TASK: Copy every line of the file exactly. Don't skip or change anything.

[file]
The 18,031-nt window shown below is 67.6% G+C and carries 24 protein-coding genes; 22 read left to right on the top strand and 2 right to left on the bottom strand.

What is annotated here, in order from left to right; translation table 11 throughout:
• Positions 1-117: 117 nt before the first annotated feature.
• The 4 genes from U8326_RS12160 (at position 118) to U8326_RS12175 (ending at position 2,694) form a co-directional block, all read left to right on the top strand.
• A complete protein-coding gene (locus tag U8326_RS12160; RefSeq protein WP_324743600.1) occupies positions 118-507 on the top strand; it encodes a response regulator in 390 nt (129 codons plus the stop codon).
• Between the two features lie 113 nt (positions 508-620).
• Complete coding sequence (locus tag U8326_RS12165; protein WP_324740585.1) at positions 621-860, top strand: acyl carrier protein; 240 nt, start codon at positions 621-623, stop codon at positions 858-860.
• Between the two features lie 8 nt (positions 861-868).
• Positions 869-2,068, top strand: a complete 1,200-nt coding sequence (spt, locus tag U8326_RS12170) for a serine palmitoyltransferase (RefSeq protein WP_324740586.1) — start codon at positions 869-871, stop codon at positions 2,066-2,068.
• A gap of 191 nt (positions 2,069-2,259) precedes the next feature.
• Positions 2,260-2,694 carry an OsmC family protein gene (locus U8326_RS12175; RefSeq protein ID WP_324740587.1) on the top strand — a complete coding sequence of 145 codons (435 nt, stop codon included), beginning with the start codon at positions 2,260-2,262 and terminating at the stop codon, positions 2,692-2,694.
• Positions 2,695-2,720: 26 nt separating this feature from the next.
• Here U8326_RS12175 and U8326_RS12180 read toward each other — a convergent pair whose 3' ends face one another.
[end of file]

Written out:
The 18,031-nt window shown below is 67.6% G+C and carries 24 protein-coding genes; 22 read left to right on the top strand and 2 right to left on the bottom strand.

What is annotated here, in order from left to right; translation table 11 throughout:
• Positions 1-117: 117 nt before the first annotated feature.
• The 4 genes from U8326_RS12160 (at position 118) to U8326_RS12175 (ending at position 2,694) form a co-directional block, all read left to right on the top strand.
• A complete protein-coding gene (locus tag U8326_RS12160; RefSeq protein WP_324743600.1) occupies positions 118-507 on the top strand; it encodes a response regulator in 390 nt (129 codons plus the stop codon).
• Between the two features lie 113 nt (positions 508-620).
• Complete coding sequence (locus tag U8326_RS12165; protein WP_324740585.1) at positions 621-860, top strand: acyl carrier protein; 240 nt, start codon at positions 621-623, stop codon at positions 858-860.
• Between the two features lie 8 nt (positions 861-868).
• Positions 869-2,068, top strand: a complete 1,200-nt coding sequence (spt, locus tag U8326_RS12170) for a serine palmitoyltransferase (RefSeq protein WP_324740586.1) — start codon at positions 869-871, stop codon at positions 2,066-2,068.
• A gap of 191 nt (positions 2,069-2,259) precedes the next feature.
• Positions 2,260-2,694 carry an OsmC family protein gene (locus U8326_RS12175; RefSeq protein ID WP_324740587.1) on the top strand — a complete coding sequence of 145 codons (435 nt, stop codon included), beginning with the start codon at positions 2,260-2,262 and terminating at the stop codon, positions 2,692-2,694.
• Positions 2,695-2,720: 26 nt separating this feature from the next.
• Here U8326_RS12175 and U8326_RS12180 read toward each other — a convergent pair whose 3' ends face one another.